Top Eleven Football Manager was originally created for, and can still be found on, Facebook. Played by “football fans from across the globe, there are currently approximately 3.9 million players.”
To start off you choose your team name and manager name, I chose my hometown and added FC to the end whilst in true MLG fashion appointed Rusty Ringstinger manager of the team. You are then placed in a league with 13 other teams with the game trying to put your and your friends in the same group initially.
A season only lasts 28 days with the top 7 being promoted to a higher league and top 4 being allowed to play in the Champion League Cup the following “year”. If you time it correctly you can actually watch your games unfold but with the games taking place anytime between 09:00 and 22:00 each day I tended to miss more games than I watched.
You are giving complete control of your club from top to bottom, from managing the team to negotiating sponsorship deals and from buying players to upgrading your stadium you truly are able to make every single decision that a football club can, if you desire.
Overall, Top Eleven Football Manager is not a FM2013 replacement but it is a highly addictive title that fills the football management void that is created by annoying things like your job.
Duck Retro Hunt
Mobile app stores have become a haven for unabashed rip-offs of games from yesteryear, and few are as blatant as Duck Retro Hunt, a clear clone of the NES light gun title. Rather than just being a shoddy knock off copy though, DRH is a surprising amount of fun.
Despite the obvious homage to the original Duck Retro Hunt does what it can to move with the times, for example with the graphics split between 2D sprites and 3D surroundings. They’re bright and colourful, and proudly Nintendo-esque. Best of all, the dog in the deerstalker hat that taunted your misses is still present and correct.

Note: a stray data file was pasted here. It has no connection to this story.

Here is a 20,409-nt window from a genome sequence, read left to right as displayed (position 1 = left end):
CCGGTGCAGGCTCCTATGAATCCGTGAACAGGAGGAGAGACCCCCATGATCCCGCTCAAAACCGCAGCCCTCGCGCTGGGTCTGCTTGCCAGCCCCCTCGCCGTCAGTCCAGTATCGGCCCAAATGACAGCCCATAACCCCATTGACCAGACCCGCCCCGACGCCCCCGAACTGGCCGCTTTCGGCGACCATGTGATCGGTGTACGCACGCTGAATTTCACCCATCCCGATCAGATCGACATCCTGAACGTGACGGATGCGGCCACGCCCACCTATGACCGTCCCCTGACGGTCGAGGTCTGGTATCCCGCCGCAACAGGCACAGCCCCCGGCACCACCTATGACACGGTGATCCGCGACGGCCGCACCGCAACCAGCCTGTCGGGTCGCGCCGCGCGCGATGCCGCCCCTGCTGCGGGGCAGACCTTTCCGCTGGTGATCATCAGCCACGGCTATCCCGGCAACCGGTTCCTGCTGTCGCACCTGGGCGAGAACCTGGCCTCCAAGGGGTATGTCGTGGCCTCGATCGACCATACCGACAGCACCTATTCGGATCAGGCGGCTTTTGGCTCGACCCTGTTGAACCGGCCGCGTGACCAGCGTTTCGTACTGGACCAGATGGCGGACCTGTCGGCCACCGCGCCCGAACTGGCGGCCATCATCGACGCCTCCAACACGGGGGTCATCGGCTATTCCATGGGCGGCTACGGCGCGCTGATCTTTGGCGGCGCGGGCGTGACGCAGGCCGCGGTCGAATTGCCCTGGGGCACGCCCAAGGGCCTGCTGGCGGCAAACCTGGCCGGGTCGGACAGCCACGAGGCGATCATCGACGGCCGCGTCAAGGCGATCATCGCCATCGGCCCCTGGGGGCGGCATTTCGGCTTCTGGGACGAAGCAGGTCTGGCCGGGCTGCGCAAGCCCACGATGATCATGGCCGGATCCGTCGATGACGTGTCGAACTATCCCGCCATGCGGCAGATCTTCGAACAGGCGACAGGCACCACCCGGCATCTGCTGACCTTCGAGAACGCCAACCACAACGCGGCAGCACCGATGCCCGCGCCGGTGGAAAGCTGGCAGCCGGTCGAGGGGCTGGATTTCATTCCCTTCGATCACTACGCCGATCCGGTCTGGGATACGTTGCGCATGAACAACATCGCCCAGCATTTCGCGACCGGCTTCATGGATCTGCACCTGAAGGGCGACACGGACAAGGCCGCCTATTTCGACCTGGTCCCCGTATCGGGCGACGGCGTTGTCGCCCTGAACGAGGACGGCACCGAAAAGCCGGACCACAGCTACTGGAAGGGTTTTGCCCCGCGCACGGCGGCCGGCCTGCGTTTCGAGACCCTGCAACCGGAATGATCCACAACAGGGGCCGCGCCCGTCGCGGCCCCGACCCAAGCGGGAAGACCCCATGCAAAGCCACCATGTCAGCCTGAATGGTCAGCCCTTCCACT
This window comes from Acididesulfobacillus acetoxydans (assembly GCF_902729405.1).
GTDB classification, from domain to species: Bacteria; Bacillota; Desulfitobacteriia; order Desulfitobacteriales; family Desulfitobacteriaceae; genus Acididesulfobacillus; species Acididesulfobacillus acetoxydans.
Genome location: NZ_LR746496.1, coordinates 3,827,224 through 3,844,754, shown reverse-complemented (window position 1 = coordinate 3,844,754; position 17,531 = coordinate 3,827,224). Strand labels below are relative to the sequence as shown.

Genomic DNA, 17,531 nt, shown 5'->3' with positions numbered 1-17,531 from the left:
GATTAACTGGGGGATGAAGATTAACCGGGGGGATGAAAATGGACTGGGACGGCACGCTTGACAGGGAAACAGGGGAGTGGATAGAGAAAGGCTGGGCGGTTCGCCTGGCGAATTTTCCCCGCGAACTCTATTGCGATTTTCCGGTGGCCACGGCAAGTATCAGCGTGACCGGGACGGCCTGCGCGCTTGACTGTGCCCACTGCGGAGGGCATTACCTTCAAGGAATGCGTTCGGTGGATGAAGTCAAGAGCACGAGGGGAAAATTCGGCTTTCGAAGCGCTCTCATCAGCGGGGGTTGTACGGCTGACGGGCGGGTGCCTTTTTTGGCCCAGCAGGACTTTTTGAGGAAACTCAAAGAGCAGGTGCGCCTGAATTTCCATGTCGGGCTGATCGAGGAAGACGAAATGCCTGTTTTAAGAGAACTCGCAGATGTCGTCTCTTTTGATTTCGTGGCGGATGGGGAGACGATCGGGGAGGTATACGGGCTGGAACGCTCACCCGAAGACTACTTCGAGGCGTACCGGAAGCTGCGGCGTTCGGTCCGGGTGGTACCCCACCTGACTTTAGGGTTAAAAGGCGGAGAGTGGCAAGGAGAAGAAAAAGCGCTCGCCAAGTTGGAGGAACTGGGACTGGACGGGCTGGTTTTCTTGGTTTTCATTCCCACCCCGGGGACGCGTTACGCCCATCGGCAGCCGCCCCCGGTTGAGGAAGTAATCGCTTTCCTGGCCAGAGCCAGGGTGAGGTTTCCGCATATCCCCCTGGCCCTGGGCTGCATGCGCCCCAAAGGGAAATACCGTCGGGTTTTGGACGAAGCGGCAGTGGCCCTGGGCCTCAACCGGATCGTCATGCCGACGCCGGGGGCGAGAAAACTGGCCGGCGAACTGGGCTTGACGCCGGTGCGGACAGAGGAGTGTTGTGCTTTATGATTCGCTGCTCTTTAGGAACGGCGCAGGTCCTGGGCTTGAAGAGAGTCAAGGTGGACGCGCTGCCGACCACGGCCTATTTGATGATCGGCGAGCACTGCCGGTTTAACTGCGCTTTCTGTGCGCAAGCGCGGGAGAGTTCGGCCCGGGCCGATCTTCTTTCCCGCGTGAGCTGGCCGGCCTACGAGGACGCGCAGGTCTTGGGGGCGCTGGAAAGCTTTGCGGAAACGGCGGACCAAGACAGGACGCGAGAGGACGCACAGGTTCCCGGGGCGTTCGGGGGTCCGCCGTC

The control options are excellent, with three different options to choose from. Touch controls are present, but much more fun is the option to use the gyroscope instead. There’s a giddy joy in having to spin around on the spot while trying to line up your shots. There’s also an AR mode, where the game uses your phone’s camera and projects the ducks and your gun over your surroundings. As fun as this may seem, losing the cartoony setting does detract slightly in my opinion.
I was a huge fan of the NES original back in the 80’s, and playing this brought back some fantastically nostalgic joy from those days. G this downloaded before Nintendo wise up and get it pulled!
The concept of Fruit Ninja is a simple one. Slice the fruit that appears on your sceen using a swipe motion. Extra points are rewarded for slicing multiple fruits with one slice or slicing one fruit with multiple simultaneous swipes. All fruit must be sliced and missing three fuits ends the game. To mix things up a little, the occasional bomb is thrown onto the screen with the obvious end result for slicing them.
Fruit Ninja has a number of modes to play; Zen mode allows players to seek high scores without the hindrance of bombs appearing on the screen. In Arcade mode players have sixty seconds to achieve a high score. Special bananas are added to the standard fruit which have unique bonuses such as doubling points scored for a limited time, increasing the amount of fruit on the screen, or slowing down the movement of all fruit for a short period of time.
In Classic and Arcade mode, special pomegranates are occasionally thrown on screen. In Arcade Mode, it is guaranteed that at the end of each game that a pomegranate will appear, which can be sliced multiple times to get extra points.
Whilst making an appearance as a Kinect game a couple of years ago, I personally feel that this games true home is on a handheld touch screen device and wholly recommend you pick this up for some fruit slicing fun.